Reddit Has Become A Go To Source For Investing Advice In The US, Here’s Why

Due to the rise of "meme stocks," like GameStop, investors are increasingly using Reddit for financial advice.

By Kari Apted | Published

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Popular social sharing website Reddit has a rather quirky reputation but its stock market subreddits are starting to carry some weight with investors. The same “Reddit investors” that have long provided fodder for meme-makers and investing professionals have been vindicated by a recent survey by the Brunswick Group. The 2023 Digital Investor Survey found that 58% of institutional investors in North America, the UK, and the EU had made an investment decision based on advice gleaned from Reddit.

Institutional investors are professionals whose job is to invest money on behalf of other people. These institutions include mutual funds, banks, pension funds, and insurance companies. They are often considered to be the whales on Wall Street, viewed as smarter and more sophisticated than the average investor—in other words, people unlikely to spend a lot of time scrolling through Reddit.

That’s why the Brunswick Group’s survey results were such a surprise. About 50% of the 257 investors polled said that Reddit was of “high importance” in stock evaluations, and 46% said they expected to use the platform more in the next year. Equally surprising, the institutional investors said that Twitter and TikTok were also helpful platforms when researching the best investments.

Their endorsement of Reddit, Twitter, and TikTok represents a radical shift in how investors stay on top of investing news. The pandemic drove more day traders, retail investors, and stock market amateurs into investing and their presence is revolutionizing the way Wall Street Functions. Corporations and institutional investors cannot ignore how retail investors are now pouring a record $1.5 billion each day into the stock market.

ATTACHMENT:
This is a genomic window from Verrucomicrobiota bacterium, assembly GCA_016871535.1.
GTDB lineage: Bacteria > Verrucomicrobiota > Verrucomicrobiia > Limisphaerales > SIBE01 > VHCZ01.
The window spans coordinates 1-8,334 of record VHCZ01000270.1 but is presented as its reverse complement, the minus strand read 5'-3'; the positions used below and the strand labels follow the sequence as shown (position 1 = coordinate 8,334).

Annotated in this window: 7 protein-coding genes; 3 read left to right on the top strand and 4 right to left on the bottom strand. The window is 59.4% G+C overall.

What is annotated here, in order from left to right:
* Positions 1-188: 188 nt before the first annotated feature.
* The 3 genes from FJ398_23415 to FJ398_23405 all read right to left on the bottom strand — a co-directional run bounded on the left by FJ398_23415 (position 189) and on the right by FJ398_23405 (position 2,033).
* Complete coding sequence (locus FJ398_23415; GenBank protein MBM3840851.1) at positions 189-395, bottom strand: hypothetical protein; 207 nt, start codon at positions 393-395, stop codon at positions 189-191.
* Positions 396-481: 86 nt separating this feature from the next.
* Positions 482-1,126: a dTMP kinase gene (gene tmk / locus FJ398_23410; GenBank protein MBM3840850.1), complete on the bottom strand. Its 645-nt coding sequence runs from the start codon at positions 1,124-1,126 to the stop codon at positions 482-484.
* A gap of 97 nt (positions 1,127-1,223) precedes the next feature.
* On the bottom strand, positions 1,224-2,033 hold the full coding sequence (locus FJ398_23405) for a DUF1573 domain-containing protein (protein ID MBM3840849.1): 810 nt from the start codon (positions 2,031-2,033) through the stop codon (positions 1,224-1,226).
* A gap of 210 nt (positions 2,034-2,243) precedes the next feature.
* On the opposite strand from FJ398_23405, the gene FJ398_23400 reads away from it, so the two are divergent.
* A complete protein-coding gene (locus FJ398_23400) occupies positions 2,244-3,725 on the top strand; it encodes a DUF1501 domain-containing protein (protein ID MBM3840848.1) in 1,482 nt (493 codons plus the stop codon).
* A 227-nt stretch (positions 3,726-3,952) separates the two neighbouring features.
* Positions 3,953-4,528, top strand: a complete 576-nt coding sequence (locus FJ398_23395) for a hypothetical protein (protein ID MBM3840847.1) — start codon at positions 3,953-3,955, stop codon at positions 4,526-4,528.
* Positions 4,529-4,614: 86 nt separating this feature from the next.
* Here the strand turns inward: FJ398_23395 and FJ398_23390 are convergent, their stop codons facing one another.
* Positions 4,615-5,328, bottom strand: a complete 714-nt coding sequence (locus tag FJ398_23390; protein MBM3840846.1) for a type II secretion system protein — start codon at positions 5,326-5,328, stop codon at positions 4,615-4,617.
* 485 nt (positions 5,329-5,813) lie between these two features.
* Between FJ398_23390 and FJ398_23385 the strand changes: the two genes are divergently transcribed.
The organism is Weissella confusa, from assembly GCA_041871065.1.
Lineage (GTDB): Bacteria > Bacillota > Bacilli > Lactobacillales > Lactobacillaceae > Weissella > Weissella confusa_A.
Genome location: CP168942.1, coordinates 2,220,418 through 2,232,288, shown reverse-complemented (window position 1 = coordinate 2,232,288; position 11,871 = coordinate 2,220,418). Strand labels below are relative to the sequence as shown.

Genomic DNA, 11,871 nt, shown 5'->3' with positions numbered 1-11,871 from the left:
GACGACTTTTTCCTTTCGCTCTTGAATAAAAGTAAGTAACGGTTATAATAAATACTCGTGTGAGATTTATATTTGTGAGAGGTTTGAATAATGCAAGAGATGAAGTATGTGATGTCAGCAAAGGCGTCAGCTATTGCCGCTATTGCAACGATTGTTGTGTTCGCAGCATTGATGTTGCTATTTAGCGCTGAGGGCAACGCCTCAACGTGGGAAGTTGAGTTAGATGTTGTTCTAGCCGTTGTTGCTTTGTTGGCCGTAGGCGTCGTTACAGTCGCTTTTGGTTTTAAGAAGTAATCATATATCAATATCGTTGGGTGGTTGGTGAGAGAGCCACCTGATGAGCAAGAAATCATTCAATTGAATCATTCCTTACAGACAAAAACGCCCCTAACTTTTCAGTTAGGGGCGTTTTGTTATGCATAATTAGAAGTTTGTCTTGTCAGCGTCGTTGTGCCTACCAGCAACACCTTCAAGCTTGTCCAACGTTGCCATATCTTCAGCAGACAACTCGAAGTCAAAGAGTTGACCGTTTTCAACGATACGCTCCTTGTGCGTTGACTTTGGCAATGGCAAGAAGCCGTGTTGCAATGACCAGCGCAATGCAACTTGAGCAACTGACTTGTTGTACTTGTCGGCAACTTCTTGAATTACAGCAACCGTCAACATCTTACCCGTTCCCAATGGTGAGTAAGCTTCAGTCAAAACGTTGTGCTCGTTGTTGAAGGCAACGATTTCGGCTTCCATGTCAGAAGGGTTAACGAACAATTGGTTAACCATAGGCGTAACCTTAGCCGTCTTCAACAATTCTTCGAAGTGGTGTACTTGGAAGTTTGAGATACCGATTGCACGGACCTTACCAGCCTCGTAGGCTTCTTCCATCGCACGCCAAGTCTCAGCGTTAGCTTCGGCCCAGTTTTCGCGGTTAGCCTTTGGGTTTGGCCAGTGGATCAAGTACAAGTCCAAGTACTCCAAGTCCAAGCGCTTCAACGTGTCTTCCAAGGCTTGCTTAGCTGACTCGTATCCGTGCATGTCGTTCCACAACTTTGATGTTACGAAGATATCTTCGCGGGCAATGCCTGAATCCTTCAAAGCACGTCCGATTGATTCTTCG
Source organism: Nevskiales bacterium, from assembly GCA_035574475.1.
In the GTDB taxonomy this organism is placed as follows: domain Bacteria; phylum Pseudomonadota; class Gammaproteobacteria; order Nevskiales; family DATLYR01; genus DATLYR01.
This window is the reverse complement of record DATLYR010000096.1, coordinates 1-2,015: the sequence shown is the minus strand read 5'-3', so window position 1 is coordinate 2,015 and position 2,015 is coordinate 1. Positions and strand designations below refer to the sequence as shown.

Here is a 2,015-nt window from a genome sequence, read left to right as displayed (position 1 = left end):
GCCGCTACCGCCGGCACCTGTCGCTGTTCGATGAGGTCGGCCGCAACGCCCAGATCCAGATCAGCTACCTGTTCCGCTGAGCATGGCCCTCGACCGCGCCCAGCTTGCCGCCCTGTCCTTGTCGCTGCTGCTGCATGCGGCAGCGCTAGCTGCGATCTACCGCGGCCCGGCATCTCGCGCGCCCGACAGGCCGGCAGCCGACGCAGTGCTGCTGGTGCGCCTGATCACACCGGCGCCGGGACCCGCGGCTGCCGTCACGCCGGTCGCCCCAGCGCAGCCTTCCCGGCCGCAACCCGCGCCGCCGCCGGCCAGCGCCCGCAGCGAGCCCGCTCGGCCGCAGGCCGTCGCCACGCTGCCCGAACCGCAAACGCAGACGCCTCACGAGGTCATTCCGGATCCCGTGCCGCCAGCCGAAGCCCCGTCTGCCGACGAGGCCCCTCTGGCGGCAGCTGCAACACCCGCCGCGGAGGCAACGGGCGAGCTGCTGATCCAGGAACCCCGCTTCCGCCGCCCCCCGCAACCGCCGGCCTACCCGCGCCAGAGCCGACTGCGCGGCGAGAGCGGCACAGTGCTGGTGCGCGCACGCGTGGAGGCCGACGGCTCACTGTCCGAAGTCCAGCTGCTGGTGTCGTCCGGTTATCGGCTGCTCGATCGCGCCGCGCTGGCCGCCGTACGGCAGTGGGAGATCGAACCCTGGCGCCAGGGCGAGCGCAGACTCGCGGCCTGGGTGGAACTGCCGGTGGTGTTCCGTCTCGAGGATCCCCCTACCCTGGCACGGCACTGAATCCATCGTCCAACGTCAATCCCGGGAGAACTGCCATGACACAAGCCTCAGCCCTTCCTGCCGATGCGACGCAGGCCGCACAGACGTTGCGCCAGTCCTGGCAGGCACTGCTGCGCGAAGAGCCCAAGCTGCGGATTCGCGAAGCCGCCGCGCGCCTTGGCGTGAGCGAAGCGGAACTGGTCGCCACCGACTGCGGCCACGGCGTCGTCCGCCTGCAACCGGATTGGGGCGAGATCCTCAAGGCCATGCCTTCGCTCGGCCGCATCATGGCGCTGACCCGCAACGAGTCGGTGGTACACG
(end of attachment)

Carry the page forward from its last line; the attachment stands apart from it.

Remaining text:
Moreover, these Wall Street whales are finding it increasingly important to stay on top of where smaller investors are placing their money. “Institutional investors are encroaching on traditionally retail-oriented online spaces,” wrote Brunswich analysts. “This increased interest in retail investors could be a consequence of the financial fallout from popular ‘meme stocks’ like GameStop, AMC, and Bed Bath & Beyond as institutional investors look for ways to keep their pulse on the conversation among retail investors.”

A recent report by Bain & Company showed that retail investors are piling up funds and power, as they now account for about half of all wealth globally. This new power is leading to companies restructuring their investment products to attract these individuals. It’s also resulting in long-time investors seeing the value in getting advice from Reddit.

Retail investors are conducting more investing research than ever before. According to investing platform Public, around 63% of retail investors say they devoted more time to researching stocks in February than they did during the same month in 2022. Another surprising fact: institutional investors are embracing the meme world as shown by hedge funds increasing their holdings in GameStop by about 15% in the last quarter.

Even if turning to websites such as Reddit and TikTok seems a bit “low brow” to those who have dedicated their careers to Wall Street, it appears that the trend will only increase over time. The Brunswick Group’s survey said that 81% of investors had made an investment decision based on information obtained on a digital or social media site. However, Reddit still has some credibility work to do as it ranked below Twitter, Instagram, YouTube, and LinkedIn when investors were asked to rank each platform’s importance in evaluating the stock market.